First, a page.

80% smokers live in low & middle income countries.
Mauritania has the world's highest rate of tobacco consumption- an average of 41 cigarettes a day
If we don’t do anything, it is projected that by 2100 one in four of the world’s smokers will live in Africa, or 336 million people total.
This means that 160 million Africans will die prematurely from tobacco related disease unless we take action now.
Tobacco companies spend billions of dollars each year to market their deadly products and get kids to start smoking in Africa.
43 African countries have signed a World Health Organization treaty to combat tobacco, and now they must all follow through by implementing strong tobacco controls laws before Africa’s tobacco epidemic grows worse.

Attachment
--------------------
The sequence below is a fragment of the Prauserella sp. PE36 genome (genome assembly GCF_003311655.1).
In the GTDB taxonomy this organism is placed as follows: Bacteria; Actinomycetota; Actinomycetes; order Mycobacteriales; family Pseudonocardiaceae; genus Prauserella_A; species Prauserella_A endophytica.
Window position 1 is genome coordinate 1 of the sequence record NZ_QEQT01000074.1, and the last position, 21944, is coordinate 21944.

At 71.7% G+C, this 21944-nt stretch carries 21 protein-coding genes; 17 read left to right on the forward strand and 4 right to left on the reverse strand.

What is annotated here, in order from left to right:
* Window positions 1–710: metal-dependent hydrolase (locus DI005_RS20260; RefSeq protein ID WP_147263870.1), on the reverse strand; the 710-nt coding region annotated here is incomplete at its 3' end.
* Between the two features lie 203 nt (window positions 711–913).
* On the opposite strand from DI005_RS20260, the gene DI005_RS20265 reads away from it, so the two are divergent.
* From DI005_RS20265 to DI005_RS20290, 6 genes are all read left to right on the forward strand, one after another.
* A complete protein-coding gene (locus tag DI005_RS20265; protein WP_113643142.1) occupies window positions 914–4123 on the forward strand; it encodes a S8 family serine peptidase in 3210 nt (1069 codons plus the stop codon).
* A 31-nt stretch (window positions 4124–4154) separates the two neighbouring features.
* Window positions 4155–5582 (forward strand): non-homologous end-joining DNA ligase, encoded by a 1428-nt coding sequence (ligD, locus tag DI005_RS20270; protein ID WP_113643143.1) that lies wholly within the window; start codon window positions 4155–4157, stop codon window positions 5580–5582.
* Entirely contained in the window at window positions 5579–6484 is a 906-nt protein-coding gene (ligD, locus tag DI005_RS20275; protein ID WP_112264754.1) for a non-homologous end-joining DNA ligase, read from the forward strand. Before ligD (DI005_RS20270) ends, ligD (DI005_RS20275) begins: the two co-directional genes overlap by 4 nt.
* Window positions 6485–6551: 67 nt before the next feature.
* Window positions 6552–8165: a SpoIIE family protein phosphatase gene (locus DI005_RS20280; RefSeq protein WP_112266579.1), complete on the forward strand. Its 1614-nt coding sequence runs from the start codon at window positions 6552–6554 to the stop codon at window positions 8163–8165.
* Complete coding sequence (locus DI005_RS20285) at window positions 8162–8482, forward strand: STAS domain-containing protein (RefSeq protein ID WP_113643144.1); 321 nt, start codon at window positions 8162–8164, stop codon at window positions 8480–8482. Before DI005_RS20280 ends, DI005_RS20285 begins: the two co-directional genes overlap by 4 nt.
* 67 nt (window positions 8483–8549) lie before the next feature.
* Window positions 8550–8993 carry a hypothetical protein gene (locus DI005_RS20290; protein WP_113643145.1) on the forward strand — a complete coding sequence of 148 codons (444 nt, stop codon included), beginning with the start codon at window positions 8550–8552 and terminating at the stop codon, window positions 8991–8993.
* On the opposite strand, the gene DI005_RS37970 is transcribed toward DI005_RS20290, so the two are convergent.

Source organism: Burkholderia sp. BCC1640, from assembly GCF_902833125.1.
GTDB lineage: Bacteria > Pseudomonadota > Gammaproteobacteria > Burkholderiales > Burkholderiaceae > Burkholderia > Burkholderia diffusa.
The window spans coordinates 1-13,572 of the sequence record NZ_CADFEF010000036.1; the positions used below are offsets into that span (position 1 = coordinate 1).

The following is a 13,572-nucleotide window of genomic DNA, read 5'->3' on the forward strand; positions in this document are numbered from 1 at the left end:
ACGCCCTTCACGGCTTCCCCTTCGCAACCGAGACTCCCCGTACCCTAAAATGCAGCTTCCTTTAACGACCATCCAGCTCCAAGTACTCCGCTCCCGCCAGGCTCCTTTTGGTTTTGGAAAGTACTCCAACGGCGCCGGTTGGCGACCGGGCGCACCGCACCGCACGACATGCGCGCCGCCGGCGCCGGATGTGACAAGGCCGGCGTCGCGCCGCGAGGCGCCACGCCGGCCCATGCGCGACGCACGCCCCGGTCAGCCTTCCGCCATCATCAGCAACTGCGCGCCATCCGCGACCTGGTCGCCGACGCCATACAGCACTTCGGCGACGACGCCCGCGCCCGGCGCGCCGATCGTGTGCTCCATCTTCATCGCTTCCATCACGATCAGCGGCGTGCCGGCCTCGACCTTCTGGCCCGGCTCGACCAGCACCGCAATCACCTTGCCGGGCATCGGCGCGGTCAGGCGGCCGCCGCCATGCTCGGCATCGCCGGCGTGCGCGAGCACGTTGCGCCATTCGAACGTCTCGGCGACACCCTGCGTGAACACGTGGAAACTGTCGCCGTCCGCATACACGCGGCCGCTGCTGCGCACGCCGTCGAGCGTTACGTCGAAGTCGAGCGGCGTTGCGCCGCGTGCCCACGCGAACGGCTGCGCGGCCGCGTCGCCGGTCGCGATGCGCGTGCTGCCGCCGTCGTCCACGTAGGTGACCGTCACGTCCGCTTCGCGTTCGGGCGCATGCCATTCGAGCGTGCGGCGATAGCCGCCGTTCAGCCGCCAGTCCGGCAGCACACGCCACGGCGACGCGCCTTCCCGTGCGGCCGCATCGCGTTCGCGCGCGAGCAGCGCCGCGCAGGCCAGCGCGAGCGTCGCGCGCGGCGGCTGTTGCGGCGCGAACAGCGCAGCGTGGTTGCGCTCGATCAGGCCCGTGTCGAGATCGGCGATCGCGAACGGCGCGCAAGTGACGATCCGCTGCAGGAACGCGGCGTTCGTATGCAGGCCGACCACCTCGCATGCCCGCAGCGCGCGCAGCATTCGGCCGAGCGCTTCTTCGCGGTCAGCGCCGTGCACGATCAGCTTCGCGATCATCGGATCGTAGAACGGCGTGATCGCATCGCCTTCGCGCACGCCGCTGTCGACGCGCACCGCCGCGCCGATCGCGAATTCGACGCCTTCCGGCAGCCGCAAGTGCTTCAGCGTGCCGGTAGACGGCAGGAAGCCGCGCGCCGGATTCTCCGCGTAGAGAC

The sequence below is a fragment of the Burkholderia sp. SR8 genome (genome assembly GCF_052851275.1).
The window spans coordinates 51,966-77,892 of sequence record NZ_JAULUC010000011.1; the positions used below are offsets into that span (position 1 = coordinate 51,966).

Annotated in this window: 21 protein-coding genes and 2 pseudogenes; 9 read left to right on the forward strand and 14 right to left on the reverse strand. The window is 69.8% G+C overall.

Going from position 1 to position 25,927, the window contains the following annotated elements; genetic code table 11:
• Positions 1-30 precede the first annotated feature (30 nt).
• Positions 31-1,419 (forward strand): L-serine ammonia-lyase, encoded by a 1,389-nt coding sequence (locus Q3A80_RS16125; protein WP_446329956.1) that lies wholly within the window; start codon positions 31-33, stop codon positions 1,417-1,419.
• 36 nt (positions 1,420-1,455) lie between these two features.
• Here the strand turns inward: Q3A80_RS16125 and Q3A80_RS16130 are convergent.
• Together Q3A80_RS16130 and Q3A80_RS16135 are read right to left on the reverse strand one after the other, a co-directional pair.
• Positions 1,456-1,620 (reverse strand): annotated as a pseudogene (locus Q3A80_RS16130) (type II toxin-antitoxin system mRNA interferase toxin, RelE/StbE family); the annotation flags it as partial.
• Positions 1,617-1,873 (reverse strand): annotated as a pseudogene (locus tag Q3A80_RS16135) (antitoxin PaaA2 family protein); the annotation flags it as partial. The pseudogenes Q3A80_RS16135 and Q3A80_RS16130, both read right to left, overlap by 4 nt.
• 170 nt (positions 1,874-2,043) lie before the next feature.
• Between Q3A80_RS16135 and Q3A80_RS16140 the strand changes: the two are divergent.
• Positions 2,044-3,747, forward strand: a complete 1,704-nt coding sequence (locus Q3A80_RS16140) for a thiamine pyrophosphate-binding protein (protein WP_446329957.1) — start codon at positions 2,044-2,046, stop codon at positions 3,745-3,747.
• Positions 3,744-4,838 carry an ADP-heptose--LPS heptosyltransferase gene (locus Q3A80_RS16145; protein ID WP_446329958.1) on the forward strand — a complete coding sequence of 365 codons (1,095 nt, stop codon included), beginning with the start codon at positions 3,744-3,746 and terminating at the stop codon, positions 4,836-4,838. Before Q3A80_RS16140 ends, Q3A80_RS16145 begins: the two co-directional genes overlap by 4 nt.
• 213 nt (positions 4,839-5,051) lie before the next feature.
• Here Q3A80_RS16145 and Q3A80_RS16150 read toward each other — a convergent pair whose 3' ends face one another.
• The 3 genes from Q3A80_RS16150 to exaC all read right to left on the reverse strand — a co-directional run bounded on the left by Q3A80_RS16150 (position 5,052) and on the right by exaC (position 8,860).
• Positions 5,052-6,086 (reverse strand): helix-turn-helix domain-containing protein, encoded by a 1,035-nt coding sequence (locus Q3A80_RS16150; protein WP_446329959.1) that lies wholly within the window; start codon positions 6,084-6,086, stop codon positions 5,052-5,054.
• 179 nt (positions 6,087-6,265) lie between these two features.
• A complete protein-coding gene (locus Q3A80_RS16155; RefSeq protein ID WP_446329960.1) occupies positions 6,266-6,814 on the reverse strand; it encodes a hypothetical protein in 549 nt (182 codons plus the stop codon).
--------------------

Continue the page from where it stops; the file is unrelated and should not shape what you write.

Over 250,000 Africans die from tobacco related diseases in Africa every year
More than 3,089,700 children continue to use tobacco in Africa each day.
Over 1,105 women are being killed by tobacco every week.
Malawi derives up to 70 percent of its foreign exchange earnings from the tobacco crop and 80 percent of the country’s labour force works in the tobacco industry.
In developing countries, many of the poorest smokers spend significant amounts of their income on tobacco instead of basic human requirements such as food, shelter, healthcare and education.
28.7% of youth in the African Region bought cigarettes in a store.
48.2% of youth in the African Region are exposed to second-hand tobacco smoke in public places.
59.1% of youth in the African Region saw pro-cigarettes advertisement on billboards.
AFRICA’S DEATH CLOCK
People have died from tobacco-related diseases in Africa since the opening of the first FCTC working group on 28 October 1999.